Rhesus monkey alpha 7 nicotinic acetylcholine receptors: Comparisons to human alpha 7 receptors expressed in Xenopus oocytes

Department of Pharmacology and Therapeutics, University of Florida, College of Medicine, Gainesville, 32610, USA.
European Journal of Pharmacology (Impact Factor: 2.53). 12/2005; 524(1-3):11-8. DOI: 10.1016/j.ejphar.2005.08.043
Source: PubMed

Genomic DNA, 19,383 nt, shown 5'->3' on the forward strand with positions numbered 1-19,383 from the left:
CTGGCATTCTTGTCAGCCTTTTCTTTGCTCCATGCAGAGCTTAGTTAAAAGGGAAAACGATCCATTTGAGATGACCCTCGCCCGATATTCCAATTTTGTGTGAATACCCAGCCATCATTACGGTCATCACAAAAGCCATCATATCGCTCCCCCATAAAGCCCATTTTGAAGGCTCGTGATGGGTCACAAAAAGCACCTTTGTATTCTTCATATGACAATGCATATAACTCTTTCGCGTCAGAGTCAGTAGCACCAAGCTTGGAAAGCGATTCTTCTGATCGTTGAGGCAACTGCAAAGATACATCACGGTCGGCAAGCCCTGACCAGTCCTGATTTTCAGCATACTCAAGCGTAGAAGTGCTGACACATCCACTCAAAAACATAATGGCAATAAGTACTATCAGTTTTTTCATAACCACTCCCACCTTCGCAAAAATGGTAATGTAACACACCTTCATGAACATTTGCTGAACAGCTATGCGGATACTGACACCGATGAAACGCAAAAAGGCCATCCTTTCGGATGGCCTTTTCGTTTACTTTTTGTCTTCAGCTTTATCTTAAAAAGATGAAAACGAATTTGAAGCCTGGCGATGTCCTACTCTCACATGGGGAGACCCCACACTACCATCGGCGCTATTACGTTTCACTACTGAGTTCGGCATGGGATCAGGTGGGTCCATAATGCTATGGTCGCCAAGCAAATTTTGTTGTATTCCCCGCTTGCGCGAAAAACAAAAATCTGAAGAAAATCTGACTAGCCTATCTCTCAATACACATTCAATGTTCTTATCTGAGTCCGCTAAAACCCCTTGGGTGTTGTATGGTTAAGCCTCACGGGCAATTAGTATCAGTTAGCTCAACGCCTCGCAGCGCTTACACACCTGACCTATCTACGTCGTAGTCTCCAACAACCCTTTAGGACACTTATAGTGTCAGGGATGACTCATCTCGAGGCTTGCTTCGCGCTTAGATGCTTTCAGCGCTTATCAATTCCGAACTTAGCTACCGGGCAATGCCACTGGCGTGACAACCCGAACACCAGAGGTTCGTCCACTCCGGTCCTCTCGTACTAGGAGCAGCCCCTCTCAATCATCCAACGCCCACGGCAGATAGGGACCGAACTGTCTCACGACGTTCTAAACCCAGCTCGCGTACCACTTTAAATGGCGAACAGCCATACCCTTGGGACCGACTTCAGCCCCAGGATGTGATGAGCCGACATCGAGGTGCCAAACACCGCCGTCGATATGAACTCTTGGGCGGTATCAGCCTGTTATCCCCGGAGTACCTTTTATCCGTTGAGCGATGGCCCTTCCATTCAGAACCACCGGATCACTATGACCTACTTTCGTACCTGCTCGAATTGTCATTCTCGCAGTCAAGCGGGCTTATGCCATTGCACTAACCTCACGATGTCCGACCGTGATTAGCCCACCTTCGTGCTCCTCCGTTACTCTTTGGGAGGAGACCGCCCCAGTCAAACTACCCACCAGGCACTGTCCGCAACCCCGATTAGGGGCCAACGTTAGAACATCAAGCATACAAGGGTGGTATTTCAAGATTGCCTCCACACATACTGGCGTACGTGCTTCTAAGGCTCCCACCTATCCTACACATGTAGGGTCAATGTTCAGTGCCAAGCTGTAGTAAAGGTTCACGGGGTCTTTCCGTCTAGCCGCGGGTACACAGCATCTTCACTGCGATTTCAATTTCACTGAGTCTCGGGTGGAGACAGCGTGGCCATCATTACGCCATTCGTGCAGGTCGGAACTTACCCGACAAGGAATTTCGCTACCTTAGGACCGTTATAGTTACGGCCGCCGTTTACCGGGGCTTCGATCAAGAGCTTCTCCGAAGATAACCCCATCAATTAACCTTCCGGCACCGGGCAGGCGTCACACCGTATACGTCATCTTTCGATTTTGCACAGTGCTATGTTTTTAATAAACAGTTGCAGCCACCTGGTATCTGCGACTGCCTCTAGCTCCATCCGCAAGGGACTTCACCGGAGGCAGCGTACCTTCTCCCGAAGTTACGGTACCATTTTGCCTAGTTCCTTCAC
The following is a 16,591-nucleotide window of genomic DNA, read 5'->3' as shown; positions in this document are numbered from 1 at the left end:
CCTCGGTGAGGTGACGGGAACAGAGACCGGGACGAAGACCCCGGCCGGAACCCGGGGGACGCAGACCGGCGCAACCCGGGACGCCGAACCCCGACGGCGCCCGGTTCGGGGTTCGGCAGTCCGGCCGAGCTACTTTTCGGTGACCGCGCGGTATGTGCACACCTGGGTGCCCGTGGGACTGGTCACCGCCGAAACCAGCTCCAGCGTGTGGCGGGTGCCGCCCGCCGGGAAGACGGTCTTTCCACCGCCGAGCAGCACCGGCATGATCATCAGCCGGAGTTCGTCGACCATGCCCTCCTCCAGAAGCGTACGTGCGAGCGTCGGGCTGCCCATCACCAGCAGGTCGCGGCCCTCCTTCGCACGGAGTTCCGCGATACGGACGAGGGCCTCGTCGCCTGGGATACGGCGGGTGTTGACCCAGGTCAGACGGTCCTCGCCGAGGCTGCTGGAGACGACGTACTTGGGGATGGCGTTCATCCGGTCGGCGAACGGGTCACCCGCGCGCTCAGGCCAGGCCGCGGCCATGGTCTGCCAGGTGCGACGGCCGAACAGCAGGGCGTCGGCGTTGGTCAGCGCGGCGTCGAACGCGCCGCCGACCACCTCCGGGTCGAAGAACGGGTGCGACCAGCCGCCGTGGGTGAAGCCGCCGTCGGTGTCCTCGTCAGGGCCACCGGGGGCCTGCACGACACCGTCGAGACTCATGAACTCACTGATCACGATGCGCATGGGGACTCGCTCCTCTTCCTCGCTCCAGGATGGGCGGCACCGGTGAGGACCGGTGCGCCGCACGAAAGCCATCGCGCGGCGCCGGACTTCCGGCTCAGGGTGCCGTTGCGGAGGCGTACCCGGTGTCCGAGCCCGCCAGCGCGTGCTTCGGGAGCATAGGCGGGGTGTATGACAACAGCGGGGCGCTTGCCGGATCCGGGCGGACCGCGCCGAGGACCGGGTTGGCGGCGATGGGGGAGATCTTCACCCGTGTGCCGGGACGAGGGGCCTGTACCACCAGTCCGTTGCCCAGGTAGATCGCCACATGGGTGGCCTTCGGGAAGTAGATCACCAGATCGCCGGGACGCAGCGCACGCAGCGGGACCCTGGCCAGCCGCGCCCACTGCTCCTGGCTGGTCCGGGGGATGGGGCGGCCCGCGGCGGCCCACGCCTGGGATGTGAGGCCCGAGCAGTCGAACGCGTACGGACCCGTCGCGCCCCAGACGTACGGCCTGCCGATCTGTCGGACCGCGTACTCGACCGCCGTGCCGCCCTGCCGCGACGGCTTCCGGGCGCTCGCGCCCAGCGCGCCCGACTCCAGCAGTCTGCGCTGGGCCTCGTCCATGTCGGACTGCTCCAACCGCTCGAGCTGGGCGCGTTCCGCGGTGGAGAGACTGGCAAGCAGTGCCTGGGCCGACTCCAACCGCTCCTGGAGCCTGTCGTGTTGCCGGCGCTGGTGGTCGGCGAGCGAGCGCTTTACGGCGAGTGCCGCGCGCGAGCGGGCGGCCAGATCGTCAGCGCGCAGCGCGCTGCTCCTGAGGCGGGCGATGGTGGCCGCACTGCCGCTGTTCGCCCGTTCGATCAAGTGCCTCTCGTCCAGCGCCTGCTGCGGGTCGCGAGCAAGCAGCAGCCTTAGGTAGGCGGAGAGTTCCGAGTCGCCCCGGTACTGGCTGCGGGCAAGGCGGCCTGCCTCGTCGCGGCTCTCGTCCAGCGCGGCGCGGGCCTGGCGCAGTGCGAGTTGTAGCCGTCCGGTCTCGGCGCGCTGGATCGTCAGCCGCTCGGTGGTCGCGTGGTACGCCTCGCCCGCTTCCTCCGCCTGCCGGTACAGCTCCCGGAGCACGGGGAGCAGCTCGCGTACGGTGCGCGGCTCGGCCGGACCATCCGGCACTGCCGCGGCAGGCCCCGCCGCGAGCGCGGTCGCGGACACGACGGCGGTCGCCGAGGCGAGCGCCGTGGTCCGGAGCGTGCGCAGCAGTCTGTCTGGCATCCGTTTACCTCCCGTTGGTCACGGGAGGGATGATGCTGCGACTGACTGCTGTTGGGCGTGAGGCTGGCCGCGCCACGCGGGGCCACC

An alpha7 nicotinic acetylcholine receptor sequence was cloned from Rhesus monkey (Macaca mulatta). This clone differs from the mature human alpha7 nicotinic acetylcholine receptor in only four amino acids, two of which are in the extracellular domain. The monkey alpha7 nicotinic receptor was characterized in regard to its functional responses to acetylcholine, choline, cytisine, and the experimental alpha7-selective agonists 4OH-GTS-21, TC-1698, and AR-R17779. For all of these agonists, the EC(50) for activation of monkey receptors was uniformly higher than for human receptors. In contrast, the potencies of mecamylamine and MLA for inhibiting monkey and human alpha7 were comparable. Acetylcholine and 4OH-GTS-21 were used to probe the significance of the single point differences in the extracellular domain. Mutants with the two different amino acids in the extracellular domain of the monkey receptor changed to the corresponding sequence of the human receptor had responses to these agonists that were not significantly different in EC(50) from wild-type human alpha7 nicotinic receptors. Monkey alpha7 nicotinic receptors have a serine at residue 171, while the human receptors have an asparagine at this site. Monkey S171N mutants were more like human alpha7 nicotinic receptors, while mutations at the other site (K186R) had relatively little effect. These experiments point toward the basic utility of the monkey receptor as a model for the human alpha7 nicotinic receptor, albeit with the caveat that these receptors will vary in their agonist concentration dependency. They also point to the potential importance of a newly identified sequence element for modeling the specific amino acids involved with receptor activation.